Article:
Measurements & Meaning: Way Down Deep
Each of the dozen subwoofers reviewed in this three-part feature was moved outdoors and subjected to a variety of test signals, including pure tones; swept sine waves; shaped tone bursts; pop, orchestral and movie soundtrack selections; and snippets of rumbles, thuds, explosions, crashing waves, bass drum whacks and other recorded sounds. The sub's output was listened to, written up, recorded with instrumentation microphones, post-processed, graphed and analyzed.
Your first question is likely to be, "Why outdoors?" Valid subwoofer tests in any indoor setting, home or lab, present the reviewer with almost insuperable challenges, including the fact that what's being reported on is not the sub, but what that room's "modal landscape" looks like (modes are the frequencies where standing-wave drones occur) and how the sub "couples" to that landscape. The modal landscape is unique to the room (depending primarily on its shape, dimensions, construction, doors, windows and furnishings), and the coupling has to do with where the sub is located within that landscape. Note that neither has much to do with whatever special properties the subwoofer manufacturer may be touting in his brochure. It's not that there are no differences between subwoofers – there are, and we're getting to them – but that the magnitude of difference among good subs is smaller than – swamped out by, really – the difference you'll hear by just moving any particular sub a couple of feet, or moving it to another room entirely. The crippling limitation of conventional in situ testing is that the findings almost never attach specifically and uniquely to the subwoofer in question, nor are the sub/room interactions that dominated the results transportable to other rooms, layouts or other environmental considerations. The combination of these factors creates a profound disconnect between what's being reported and the reader's need for reliable, usable information for a possible purchase decision.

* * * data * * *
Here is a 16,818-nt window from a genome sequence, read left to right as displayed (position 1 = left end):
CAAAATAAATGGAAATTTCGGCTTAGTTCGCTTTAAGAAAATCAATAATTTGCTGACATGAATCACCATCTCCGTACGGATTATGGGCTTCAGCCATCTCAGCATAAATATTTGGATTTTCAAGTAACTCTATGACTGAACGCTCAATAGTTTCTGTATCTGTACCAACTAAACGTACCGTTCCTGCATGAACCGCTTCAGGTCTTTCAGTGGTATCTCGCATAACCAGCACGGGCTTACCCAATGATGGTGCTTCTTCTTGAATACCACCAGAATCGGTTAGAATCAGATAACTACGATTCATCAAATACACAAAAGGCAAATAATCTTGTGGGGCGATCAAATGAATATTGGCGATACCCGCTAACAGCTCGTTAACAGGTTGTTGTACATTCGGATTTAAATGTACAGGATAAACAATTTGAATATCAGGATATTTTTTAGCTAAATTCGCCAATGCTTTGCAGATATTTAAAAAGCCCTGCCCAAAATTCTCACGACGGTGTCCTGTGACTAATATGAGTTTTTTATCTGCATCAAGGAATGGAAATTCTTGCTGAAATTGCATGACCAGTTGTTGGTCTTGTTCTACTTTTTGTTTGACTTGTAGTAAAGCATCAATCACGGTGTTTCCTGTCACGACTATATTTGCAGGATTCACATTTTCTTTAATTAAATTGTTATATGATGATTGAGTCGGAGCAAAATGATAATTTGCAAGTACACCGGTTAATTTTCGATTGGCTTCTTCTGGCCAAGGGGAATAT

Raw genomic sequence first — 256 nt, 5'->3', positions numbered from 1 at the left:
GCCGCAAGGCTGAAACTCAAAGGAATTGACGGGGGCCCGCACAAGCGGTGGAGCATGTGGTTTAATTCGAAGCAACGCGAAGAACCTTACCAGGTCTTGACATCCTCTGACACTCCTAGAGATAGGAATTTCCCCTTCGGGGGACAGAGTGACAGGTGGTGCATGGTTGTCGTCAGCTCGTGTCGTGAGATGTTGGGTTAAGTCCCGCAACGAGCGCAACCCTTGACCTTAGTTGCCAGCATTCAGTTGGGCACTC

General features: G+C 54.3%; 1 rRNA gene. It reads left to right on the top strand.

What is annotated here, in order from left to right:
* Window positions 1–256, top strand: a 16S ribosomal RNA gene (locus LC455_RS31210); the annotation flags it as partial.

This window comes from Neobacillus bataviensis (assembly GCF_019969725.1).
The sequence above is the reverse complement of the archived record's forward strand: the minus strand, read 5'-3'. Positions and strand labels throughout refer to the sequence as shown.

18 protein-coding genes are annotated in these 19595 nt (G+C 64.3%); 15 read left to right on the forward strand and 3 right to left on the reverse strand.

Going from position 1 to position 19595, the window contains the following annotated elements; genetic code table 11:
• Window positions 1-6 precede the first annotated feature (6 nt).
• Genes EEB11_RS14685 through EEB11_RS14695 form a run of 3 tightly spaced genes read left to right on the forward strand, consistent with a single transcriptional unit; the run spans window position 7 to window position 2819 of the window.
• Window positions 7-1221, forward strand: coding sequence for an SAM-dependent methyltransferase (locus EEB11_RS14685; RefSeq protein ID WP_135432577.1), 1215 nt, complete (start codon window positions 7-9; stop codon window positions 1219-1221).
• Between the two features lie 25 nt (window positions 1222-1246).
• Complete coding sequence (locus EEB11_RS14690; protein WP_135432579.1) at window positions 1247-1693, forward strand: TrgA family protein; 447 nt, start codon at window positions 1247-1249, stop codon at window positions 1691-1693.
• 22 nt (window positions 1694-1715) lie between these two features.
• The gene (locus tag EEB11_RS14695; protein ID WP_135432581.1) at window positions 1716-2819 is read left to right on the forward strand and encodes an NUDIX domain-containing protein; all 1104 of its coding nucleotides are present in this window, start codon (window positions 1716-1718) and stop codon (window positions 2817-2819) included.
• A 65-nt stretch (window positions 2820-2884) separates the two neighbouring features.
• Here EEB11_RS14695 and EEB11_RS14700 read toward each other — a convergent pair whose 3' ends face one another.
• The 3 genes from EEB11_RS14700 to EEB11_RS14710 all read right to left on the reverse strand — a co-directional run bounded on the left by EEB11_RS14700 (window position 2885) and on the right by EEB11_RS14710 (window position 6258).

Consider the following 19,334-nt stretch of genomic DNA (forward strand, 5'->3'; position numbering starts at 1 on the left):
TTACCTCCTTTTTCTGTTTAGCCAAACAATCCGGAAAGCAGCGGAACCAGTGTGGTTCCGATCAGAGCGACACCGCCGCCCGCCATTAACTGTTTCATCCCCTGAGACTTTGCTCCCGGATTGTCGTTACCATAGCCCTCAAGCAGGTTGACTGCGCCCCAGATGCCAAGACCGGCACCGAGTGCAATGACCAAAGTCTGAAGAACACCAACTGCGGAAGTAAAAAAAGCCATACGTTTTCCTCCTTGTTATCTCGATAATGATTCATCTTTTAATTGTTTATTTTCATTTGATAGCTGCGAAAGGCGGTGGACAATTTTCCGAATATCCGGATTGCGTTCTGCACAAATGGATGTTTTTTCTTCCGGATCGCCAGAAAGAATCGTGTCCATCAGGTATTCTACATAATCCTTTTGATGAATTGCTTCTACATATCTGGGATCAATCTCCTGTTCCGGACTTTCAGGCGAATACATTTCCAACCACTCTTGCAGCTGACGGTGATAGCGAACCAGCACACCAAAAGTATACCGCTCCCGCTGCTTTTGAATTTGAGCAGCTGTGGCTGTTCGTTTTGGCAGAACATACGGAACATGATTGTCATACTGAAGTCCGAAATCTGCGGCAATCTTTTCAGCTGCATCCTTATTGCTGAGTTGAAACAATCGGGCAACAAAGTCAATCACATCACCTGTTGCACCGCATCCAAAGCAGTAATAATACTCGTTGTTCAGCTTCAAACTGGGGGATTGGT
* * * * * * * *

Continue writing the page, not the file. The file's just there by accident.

Nearer to Thee?
The simplest and most common workaround is to place the test microphone within an inch or two of the driver itself. The response recorded by this "near-field" technique will be disproportionately weighted to favor the driver's direct contribution over the room's, which would seem to solve the problem. A few challenges remain, however: When that close, mics tend to overload at the higher playback levels; any port or passive radiator must be separately recorded and its response spliced together with the driver's, typically by eye; there's no simple way to peg the playback level to some standard (say, 100dB at 1 meter) because the inverse-square law doesn't hold sway that close to the driver; and, knottiest of all, the fact that you can shove a mic right up to a driver, but you can't listen there, so you're right back where you started.
Open and Shut?
The other technique requires more work and some specialized equipment. A "time-smart" analyzer can cut through the morass of room sound to "hear" just the main speaker (though not in the bass, as we'll see). Think of such a thing as a sound analyzer with a camera shutter fitted to it: It sends out a signal, waits for the sound to travel through the air to the mic, snaps opens its shutter to let it in, then slams shut before the first reflected sounds arrive. (Those response-scrambling reflections, after all, have to bounce off something first, meaning they travel longer paths than the direct sound and hence arrive a little later.)
This open-then-shut technique – and we're speaking a little metaphorically here – is called "time windowing" and it works magnificently, provided there's a little temporal gap between the last of the direct sound and the start of the initial reflections.
But this is not the case in the bass, because the shutter has to be open at least long enough to "see" a single cycle of the frequency of interest. In the case of, say, a 20Hz note, that's 1/20th of a second, or 50 milliseconds. Since sound travels roughly a foot per millisecond, that means that during its 50 millisecond minimum "on" time, the mic will be open to receiving reflections off walls, floor, ceiling and most any other large object that can offer a path from sub to mic that is up to 50 feet longer than the direct sub-to-mic distance. If you do the numbers, you'll see that avoiding substantial room contamination at the lowest frequencies would require putting the sub on the floor in the middle of a room that's at least 50 feet by 50 feet by 25 feet high.